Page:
I don’t want my son to go to war – must he?


Initially, men were enthusiastic about enlisting and there was an early rush to sign up. But by 1915, however, following heavy casualties in the trenches , the need for more troops emerged. This time, there was a marked lack of volunteers.

Research shows that Devon and Dorset appeared to be sending fewer men than other parts of the country, despite exhortations from the Lord Lieutenant of Devon, Lord Fortescue, who was particularly angry about Devon’s tardiness.

It was Lord Fortescue who was at the forefront of the organisation of recruitment marches.


This task invites you to put yourself in a parent’s shoes. Can you understand the moral dilemmas, fears and concerns a mother or father may have about their son going to fight in the War?

What might their fears be? What conflicting thoughts may they have? How would they decide on the best course of action?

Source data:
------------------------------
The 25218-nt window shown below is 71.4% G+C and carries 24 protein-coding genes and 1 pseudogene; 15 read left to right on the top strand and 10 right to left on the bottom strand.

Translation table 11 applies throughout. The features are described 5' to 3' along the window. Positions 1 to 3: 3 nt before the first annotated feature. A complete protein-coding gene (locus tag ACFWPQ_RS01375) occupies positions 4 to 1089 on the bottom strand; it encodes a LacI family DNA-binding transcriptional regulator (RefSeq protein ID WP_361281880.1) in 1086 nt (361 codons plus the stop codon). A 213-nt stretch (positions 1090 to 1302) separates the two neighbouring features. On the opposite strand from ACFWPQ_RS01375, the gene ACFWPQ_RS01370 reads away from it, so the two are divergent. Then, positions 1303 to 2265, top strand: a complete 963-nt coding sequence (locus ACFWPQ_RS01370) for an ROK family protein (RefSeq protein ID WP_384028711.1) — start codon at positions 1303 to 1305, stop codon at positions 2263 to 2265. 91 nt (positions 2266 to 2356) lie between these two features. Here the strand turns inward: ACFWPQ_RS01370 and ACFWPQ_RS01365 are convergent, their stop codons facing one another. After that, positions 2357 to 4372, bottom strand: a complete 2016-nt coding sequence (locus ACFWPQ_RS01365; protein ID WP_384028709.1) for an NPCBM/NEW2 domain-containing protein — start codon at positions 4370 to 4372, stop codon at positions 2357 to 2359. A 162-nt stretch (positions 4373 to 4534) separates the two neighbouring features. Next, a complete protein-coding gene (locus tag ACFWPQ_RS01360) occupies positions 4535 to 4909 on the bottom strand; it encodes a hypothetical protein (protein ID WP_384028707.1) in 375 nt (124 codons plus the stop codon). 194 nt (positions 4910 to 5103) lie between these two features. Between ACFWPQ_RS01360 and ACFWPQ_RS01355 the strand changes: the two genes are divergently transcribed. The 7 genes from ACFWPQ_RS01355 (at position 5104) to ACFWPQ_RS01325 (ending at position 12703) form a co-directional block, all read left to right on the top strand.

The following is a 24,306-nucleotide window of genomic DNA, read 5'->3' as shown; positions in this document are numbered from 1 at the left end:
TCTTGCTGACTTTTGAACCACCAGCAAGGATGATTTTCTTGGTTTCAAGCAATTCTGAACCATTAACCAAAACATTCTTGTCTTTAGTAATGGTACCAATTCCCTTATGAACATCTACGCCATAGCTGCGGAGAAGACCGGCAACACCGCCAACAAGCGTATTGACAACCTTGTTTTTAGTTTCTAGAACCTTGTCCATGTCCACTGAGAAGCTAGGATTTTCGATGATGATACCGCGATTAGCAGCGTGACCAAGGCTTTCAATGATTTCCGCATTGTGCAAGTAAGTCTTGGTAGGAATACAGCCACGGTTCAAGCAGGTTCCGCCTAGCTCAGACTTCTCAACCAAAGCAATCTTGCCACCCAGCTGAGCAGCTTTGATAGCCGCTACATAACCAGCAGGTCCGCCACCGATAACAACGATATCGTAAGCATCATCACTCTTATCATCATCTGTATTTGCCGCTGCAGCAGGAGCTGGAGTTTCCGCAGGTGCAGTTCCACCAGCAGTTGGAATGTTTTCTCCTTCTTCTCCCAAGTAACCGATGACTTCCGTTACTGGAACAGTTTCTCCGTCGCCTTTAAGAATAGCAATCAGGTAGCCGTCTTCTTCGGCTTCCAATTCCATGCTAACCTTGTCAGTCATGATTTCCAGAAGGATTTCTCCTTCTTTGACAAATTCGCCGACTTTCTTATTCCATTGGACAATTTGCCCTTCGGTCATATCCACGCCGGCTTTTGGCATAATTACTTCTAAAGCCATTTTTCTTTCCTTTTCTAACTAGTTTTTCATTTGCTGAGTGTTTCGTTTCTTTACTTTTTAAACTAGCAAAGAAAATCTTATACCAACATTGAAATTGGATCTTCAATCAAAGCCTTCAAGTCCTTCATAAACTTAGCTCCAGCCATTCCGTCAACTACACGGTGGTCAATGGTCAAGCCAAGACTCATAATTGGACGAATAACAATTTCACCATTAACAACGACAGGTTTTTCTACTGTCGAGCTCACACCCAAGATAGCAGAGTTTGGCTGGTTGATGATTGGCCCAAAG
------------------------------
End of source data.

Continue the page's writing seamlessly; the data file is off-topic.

This task may work best as a stand-alone, class discussion.

Alternatively, it could be a written exercise exploring the sensitive issues around recruitment – or you could write a letter responding as an outraged parent whose son(s) have gone to War.

Finally, what about writing as a historian trying to weigh up the fairness of the imaginary headline in the earlier task: “Devon lags behind”.

Teacher Notes

This task will require students, probably Secondary level, to look at context (eg the Boer War was within living memory), the physical evidence of the casualties, press reports and the press management of war casualties (as a result of Defence of the Realm Act) (DoRA)


Tribunals Information Sheet

Recruitment Information Sheet

David Parker Press Notes